which is accessible from the "Ontology repositories..." item on the OWL menu. The Figure below shows
an example of the ontology repository manager dialog.
Protégé-OWL supports the notion of global and project repositories. Global repositories are by
default available to every new project and are typically useful for managing commonly used ontologies, such as
upper ontologies, that will be imported into most projects. Project repositories are associated with a specific
Protégé-OWL project, and must be created/specified for that project. It is important to note that
project repositories take precendece over global repositories. In other words, if an ontology is contained in both
a project repository and a global repository it will be loaded via the project repository. The order in which
repositories are searched is discussed later.
The screen shot below shows an example repository. For each available repository, the type/description of the
repository is listed along with the ontologies that the repository contains. For each ontology in the repository,
the URI is shown, with a description of the location (in slightly smaller grey text) below. For example, the
repository shown below is a local folder repository that provides access to several ontologies. In particular,
can be loaded via this repository from the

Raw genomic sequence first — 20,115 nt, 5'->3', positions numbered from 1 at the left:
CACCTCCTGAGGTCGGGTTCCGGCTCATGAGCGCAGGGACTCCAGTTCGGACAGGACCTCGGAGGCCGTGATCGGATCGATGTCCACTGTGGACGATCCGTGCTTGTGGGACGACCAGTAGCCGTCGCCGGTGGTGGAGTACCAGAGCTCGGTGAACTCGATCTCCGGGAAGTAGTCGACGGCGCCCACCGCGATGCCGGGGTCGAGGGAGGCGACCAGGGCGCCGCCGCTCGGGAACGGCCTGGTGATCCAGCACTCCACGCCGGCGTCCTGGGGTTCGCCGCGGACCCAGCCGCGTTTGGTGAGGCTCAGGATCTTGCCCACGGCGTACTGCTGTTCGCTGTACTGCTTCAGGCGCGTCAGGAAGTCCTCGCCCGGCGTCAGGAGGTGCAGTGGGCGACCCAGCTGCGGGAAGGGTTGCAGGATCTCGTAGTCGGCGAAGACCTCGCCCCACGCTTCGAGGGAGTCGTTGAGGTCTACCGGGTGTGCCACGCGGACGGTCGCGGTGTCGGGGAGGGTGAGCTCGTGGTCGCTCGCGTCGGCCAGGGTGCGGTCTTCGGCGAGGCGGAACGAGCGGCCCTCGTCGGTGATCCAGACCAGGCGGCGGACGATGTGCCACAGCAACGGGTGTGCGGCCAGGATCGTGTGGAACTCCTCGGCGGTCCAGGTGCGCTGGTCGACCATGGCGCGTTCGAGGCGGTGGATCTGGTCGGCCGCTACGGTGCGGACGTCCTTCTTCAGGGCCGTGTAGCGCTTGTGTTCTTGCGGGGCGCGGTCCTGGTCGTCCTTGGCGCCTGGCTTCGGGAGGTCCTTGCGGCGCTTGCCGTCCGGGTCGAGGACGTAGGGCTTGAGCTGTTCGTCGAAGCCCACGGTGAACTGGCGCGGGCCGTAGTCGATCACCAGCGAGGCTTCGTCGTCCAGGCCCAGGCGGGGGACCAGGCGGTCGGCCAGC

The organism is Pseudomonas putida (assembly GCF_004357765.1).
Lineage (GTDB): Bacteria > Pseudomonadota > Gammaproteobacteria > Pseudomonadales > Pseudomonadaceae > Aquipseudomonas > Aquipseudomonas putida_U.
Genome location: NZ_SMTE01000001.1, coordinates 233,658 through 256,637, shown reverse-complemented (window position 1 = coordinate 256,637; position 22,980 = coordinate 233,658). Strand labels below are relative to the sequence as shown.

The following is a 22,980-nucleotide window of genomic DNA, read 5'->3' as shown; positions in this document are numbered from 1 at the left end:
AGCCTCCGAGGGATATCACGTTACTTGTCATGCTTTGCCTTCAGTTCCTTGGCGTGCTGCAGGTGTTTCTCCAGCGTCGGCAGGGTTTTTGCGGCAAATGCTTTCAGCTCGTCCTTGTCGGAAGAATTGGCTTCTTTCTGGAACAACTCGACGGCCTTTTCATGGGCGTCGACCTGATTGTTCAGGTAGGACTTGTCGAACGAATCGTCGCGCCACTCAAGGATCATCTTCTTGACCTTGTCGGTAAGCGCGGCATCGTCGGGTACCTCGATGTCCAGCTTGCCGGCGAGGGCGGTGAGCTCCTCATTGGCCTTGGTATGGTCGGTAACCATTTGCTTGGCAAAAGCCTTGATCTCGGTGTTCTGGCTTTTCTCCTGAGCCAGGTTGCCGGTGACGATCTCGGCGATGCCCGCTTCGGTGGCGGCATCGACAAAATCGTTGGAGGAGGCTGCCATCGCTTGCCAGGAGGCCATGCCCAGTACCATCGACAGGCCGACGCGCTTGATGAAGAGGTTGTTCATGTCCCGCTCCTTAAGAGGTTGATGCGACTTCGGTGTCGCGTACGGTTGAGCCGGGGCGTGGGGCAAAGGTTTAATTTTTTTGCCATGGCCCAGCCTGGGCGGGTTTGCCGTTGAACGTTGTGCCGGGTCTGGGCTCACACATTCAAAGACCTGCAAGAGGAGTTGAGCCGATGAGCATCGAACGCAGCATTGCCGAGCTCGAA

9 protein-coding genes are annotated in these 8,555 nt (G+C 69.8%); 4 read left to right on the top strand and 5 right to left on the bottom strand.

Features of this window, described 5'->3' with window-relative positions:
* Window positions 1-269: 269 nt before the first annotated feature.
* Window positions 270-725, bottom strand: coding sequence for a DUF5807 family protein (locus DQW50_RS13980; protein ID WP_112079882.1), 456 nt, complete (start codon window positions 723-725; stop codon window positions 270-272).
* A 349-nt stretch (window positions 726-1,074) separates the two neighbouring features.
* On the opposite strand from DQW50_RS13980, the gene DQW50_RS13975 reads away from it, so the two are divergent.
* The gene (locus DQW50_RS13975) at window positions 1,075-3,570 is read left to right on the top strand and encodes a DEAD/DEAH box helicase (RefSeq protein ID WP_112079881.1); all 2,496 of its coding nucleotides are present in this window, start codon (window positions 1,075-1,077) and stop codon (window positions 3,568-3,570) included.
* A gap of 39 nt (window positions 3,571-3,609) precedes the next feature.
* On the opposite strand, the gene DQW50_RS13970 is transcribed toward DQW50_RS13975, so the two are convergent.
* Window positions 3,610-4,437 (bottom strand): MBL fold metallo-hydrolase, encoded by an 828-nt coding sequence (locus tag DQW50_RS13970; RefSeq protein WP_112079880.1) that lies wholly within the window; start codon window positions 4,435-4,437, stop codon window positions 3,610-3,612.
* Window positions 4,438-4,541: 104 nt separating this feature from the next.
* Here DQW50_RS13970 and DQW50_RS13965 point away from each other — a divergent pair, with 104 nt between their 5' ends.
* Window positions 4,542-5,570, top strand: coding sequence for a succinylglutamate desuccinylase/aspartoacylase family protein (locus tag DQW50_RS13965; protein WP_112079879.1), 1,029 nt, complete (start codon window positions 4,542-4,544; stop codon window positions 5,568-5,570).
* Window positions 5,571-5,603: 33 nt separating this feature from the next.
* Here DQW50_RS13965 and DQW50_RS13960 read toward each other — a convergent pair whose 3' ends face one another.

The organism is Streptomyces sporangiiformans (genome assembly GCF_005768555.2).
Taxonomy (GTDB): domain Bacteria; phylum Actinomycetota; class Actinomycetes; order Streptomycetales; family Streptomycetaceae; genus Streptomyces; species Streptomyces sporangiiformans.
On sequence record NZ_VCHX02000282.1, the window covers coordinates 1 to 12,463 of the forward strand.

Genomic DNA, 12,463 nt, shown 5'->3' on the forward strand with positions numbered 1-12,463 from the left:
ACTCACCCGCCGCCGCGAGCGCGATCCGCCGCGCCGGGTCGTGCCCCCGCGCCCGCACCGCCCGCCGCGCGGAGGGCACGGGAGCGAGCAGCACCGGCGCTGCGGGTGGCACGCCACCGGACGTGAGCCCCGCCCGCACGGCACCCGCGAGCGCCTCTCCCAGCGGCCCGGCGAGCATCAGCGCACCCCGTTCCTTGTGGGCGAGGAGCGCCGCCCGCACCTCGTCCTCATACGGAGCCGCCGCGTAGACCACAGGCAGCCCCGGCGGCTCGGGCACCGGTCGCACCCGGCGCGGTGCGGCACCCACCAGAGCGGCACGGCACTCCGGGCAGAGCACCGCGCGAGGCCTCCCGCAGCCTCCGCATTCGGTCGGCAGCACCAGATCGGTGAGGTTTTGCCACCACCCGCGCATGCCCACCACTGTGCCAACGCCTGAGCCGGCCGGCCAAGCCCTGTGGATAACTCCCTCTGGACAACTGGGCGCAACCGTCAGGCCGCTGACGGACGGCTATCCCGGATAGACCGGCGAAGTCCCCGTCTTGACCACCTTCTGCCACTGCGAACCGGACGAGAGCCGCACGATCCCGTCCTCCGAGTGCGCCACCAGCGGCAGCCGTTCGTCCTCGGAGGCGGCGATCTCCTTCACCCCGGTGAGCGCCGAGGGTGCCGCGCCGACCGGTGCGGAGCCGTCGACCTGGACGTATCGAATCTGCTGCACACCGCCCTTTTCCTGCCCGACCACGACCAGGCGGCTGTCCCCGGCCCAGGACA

. In other words, if an ontology is opened in
Protégé-OWL that imports the ontology
, then this
ontology will be loaded from
The order of ontology repositories can be changed by clicking the buttons on the right hand side of the
repository. A repository may be removed by clicking the remove button ('-'). Note that removing a repository
does not delete the files/ontologies in the repository, since a repository merely acts as a view/retrival
Types of Ontology Repositories
At the time of this writing, Protégé-OWL supports the creation of four different types of
- Local folder repositories - A local folder repository points to a
folder on the local file system. This folder is searched for files containing OWL ontologies (.owl files).
The URIs of any OWL ontologies that reside in files in the folder are extracted, and the ontologies identified
by these URIs become available to Protégé-OWL for importing.
- Relative folder repositories - Relative folder repositories are special
types of folder repositories that are specified using a path that is relative to the project OWL file. For
example, a path of
./imports/ specifies a folder called "imports", which is located in
the same folder as the project OWL file. Relative folder repositories aren't system dependent, which means
that they can be transferred with reasonable ease between different machines.
- Local file repositories - Local file repositories contain just one
ontology, which resides in a specific file. This type of repository is useful for specifying a particular
version of an ontology should be used over a different version.
- HTTP repositories - HTTP repositories are similar to local file
repositories but instead of pointing to a file in the local file system, they point to a remote file that
is accessible via an HTTP server.
Repositories are created through the ontology repository manager. In order to create a repository:
- Display the repository manager dialog by selecting "Ontology repositories..." from the OWL Menu.
- Select either the project repository or global repository tab. For ontologies such as upper ontologies
that will typically be used over and over again, a global repository should probably be used. Project